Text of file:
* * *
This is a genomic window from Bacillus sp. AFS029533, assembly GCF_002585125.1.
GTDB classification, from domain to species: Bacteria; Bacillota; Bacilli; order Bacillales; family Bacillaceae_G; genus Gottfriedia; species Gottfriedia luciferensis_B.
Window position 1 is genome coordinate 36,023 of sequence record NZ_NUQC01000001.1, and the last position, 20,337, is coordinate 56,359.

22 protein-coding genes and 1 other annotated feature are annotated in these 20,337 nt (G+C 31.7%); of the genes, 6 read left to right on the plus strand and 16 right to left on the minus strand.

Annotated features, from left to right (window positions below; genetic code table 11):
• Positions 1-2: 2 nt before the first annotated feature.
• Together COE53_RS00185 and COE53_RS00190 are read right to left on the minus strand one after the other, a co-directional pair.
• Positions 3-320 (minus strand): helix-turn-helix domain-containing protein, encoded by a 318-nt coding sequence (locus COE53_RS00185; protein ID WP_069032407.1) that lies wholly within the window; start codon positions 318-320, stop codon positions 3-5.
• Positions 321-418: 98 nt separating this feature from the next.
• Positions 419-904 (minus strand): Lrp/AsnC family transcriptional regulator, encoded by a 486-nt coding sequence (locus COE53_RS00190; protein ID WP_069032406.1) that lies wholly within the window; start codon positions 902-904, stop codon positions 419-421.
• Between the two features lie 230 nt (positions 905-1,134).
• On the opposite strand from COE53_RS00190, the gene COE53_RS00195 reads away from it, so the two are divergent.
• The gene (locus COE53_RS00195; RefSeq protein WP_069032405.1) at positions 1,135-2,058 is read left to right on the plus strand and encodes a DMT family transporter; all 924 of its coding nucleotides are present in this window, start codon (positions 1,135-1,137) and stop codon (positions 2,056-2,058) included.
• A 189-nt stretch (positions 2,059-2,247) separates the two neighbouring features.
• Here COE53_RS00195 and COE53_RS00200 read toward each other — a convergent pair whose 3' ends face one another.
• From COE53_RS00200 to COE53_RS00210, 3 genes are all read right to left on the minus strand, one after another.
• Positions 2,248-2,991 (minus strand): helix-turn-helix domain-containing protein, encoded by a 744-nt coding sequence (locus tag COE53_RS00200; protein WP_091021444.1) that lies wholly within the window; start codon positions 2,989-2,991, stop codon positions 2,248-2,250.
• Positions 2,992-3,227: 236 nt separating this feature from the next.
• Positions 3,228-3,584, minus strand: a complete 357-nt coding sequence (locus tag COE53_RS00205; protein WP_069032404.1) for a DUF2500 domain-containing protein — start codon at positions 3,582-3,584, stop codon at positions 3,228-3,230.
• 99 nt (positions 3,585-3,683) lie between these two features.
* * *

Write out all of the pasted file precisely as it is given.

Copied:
This is a genomic window from Bacillus sp. AFS029533, assembly GCF_002585125.1.
GTDB classification, from domain to species: Bacteria; Bacillota; Bacilli; order Bacillales; family Bacillaceae_G; genus Gottfriedia; species Gottfriedia luciferensis_B.
Window position 1 is genome coordinate 36,023 of sequence record NZ_NUQC01000001.1, and the last position, 20,337, is coordinate 56,359.

22 protein-coding genes and 1 other annotated feature are annotated in these 20,337 nt (G+C 31.7%); of the genes, 6 read left to right on the plus strand and 16 right to left on the minus strand.

Annotated features, from left to right (window positions below; genetic code table 11):
• Positions 1-2: 2 nt before the first annotated feature.
• Together COE53_RS00185 and COE53_RS00190 are read right to left on the minus strand one after the other, a co-directional pair.
• Positions 3-320 (minus strand): helix-turn-helix domain-containing protein, encoded by a 318-nt coding sequence (locus COE53_RS00185; protein ID WP_069032407.1) that lies wholly within the window; start codon positions 318-320, stop codon positions 3-5.
• Positions 321-418: 98 nt separating this feature from the next.
• Positions 419-904 (minus strand): Lrp/AsnC family transcriptional regulator, encoded by a 486-nt coding sequence (locus COE53_RS00190; protein ID WP_069032406.1) that lies wholly within the window; start codon positions 902-904, stop codon positions 419-421.
• Between the two features lie 230 nt (positions 905-1,134).
• On the opposite strand from COE53_RS00190, the gene COE53_RS00195 reads away from it, so the two are divergent.
• The gene (locus COE53_RS00195; RefSeq protein WP_069032405.1) at positions 1,135-2,058 is read left to right on the plus strand and encodes a DMT family transporter; all 924 of its coding nucleotides are present in this window, start codon (positions 1,135-1,137) and stop codon (positions 2,056-2,058) included.
• A 189-nt stretch (positions 2,059-2,247) separates the two neighbouring features.
• Here COE53_RS00195 and COE53_RS00200 read toward each other — a convergent pair whose 3' ends face one another.
• From COE53_RS00200 to COE53_RS00210, 3 genes are all read right to left on the minus strand, one after another.
• Positions 2,248-2,991 (minus strand): helix-turn-helix domain-containing protein, encoded by a 744-nt coding sequence (locus tag COE53_RS00200; protein WP_091021444.1) that lies wholly within the window; start codon positions 2,989-2,991, stop codon positions 2,248-2,250.
• Positions 2,992-3,227: 236 nt separating this feature from the next.
• Positions 3,228-3,584, minus strand: a complete 357-nt coding sequence (locus tag COE53_RS00205; protein WP_069032404.1) for a DUF2500 domain-containing protein — start codon at positions 3,582-3,584, stop codon at positions 3,228-3,230.
• 99 nt (positions 3,585-3,683) lie between these two features.